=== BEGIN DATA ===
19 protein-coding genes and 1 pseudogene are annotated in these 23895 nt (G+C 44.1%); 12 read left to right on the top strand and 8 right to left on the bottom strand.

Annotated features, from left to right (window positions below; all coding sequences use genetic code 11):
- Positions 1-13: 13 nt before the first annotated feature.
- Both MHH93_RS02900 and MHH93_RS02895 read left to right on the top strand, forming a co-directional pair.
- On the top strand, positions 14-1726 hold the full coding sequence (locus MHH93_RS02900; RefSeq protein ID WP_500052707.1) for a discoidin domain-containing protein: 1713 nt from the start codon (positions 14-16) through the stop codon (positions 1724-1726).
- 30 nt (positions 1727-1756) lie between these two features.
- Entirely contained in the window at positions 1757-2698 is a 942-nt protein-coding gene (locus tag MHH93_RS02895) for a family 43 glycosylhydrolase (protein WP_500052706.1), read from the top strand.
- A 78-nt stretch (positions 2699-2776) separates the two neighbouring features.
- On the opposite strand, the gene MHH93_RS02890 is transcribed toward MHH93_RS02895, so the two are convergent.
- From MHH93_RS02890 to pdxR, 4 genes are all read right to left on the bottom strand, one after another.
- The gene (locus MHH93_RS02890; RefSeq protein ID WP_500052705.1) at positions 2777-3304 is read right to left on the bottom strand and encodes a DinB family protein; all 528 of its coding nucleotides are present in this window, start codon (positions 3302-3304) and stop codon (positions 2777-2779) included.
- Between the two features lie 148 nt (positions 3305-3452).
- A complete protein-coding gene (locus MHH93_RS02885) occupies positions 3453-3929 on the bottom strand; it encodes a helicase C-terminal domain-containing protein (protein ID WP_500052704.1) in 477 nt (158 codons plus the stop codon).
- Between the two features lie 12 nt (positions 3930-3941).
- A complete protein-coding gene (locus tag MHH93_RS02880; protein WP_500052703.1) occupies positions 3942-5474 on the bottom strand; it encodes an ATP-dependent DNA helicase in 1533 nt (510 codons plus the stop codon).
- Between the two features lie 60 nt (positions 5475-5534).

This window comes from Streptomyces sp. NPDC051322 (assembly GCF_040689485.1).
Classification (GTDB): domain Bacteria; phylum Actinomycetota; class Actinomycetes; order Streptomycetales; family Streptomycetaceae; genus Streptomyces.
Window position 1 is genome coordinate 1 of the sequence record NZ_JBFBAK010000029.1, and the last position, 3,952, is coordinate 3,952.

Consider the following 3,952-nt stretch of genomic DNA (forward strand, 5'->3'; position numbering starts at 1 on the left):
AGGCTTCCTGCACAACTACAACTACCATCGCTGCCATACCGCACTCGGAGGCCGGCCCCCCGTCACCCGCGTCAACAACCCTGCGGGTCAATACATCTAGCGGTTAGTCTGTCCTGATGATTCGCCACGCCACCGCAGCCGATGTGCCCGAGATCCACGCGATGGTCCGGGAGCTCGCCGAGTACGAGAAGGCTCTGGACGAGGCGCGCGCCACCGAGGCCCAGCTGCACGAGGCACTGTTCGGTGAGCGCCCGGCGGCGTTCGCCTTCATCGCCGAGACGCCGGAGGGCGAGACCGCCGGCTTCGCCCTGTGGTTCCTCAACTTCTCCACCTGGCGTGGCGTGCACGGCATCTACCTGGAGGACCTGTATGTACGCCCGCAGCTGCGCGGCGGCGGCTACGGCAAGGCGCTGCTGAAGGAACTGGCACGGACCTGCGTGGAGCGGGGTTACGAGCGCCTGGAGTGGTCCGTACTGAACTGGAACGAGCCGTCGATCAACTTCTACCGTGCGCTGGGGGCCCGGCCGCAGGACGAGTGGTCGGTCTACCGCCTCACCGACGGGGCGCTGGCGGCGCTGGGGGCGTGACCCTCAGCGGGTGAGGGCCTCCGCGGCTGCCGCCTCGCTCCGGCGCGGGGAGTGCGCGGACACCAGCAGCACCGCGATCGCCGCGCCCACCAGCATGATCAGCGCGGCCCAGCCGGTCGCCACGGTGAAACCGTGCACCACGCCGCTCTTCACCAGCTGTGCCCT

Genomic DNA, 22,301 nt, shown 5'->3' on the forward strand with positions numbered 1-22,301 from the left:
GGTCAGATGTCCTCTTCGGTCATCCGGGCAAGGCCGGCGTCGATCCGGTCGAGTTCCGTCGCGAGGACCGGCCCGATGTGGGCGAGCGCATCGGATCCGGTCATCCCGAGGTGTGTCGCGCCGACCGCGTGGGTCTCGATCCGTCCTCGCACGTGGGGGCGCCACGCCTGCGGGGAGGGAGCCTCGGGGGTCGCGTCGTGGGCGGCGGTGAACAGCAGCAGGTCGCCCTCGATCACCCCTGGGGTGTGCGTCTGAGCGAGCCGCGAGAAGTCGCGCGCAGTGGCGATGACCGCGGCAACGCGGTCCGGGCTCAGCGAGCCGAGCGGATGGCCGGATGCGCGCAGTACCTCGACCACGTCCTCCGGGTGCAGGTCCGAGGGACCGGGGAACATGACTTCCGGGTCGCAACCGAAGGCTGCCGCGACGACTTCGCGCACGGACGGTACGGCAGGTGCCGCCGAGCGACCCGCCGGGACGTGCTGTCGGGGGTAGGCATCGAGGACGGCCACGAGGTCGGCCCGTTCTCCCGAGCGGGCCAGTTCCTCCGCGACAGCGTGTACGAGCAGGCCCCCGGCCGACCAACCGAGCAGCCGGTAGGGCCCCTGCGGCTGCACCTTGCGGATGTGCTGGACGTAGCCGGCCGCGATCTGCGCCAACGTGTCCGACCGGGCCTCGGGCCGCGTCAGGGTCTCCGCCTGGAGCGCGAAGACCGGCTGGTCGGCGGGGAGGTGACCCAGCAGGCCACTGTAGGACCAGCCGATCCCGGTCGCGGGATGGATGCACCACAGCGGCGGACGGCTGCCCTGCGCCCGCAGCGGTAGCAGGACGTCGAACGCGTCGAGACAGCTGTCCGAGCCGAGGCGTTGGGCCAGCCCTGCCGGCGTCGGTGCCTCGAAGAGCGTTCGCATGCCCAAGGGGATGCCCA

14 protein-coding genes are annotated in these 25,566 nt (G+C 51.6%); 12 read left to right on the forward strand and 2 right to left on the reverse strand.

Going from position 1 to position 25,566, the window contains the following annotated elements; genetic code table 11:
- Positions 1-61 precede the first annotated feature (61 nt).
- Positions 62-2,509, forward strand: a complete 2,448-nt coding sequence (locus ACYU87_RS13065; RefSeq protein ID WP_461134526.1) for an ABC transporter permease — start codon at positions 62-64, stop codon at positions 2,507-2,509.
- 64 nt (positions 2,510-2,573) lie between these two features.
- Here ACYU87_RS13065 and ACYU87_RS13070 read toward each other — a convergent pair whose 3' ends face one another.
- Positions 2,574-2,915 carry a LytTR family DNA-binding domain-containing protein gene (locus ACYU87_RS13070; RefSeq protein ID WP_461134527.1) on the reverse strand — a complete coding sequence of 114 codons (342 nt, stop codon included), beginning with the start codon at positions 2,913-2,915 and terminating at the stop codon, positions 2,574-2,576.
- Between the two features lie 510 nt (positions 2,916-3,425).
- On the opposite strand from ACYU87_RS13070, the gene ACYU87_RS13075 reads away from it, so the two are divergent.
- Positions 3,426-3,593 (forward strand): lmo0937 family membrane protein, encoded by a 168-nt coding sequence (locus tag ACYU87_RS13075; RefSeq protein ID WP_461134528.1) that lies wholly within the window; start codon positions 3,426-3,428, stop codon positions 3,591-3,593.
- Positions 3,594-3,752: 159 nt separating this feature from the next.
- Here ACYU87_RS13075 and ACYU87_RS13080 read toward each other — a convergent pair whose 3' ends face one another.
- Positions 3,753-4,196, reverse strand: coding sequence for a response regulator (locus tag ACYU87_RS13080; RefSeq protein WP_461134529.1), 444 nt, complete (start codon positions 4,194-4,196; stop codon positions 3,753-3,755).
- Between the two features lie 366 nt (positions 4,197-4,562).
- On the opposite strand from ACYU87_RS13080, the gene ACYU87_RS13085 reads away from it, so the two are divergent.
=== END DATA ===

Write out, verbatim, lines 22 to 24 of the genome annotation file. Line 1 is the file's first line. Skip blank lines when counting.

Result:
Genomic DNA, 22,301 nt, shown 5'->3' on the forward strand with positions numbered 1-22,301 from the left:
GGTCAGATGTCCTCTTCGGTCATCCGGGCAAGGCCGGCGTCGATCCGGTCGAGTTCCGTCGCGAGGACCGGCCCGATGTGGGCGAGCGCATCGGATCCGGTCATCCCGAGGTGTGTCGCGCCGACCGCGTGGGTCTCGATCCGTCCTCGCACGTGGGGGCGCCACGCCTGCGGGGAGGGAGCCTCGGGGGTCGCGTCGTGGGCGGCGGTGAACAGCAGCAGGTCGCCCTCGATCACCCCTGGGGTGTGCGTCTGAGCGAGCCGCGAGAAGTCGCGCGCAGTGGCGATGACCGCGGCAACGCGGTCCGGGCTCAGCGAGCCGAGCGGATGGCCGGATGCGCGCAGTACCTCGACCACGTCCTCCGGGTGCAGGTCCGAGGGACCGGGGAACATGACTTCCGGGTCGCAACCGAAGGCTGCCGCGACGACTTCGCGCACGGACGGTACGGCAGGTGCCGCCGAGCGACCCGCCGGGACGTGCTGTCGGGGGTAGGCATCGAGGACGGCCACGAGGTCGGCCCGTTCTCCCGAGCGGGCCAGTTCCTCCGCGACAGCGTGTACGAGCAGGCCCCCGGCCGACCAACCGAGCAGCCGGTAGGGCCCCTGCGGCTGCACCTTGCGGATGTGCTGGACGTAGCCGGCCGCGATCTGCGCCAACGTGTCCGACCGGGCCTCGGGCCGCGTCAGGGTCTCCGCCTGGAGCGCGAAGACCGGCTGGTCGGCGGGGAGGTGACCCAGCAGGCCACTGTAGGACCAGCCGATCCCGGTCGCGGGATGGATGCACCACAGCGGCGGACGGCTGCCCTGCGCCCGCAGCGGTAGCAGGACGTCGAACGCGTCGAGACAGCTGTCCGAGCCGAGGCGTTGGGCCAGCCCTGCCGGCGTCGGTGCCTCGAAGAGCGTTCGCATGCCCAAGGGGATGCCCA

14 protein-coding genes are annotated in these 25,566 nt (G+C 51.6%); 12 read left to right on the forward strand and 2 right to left on the reverse strand.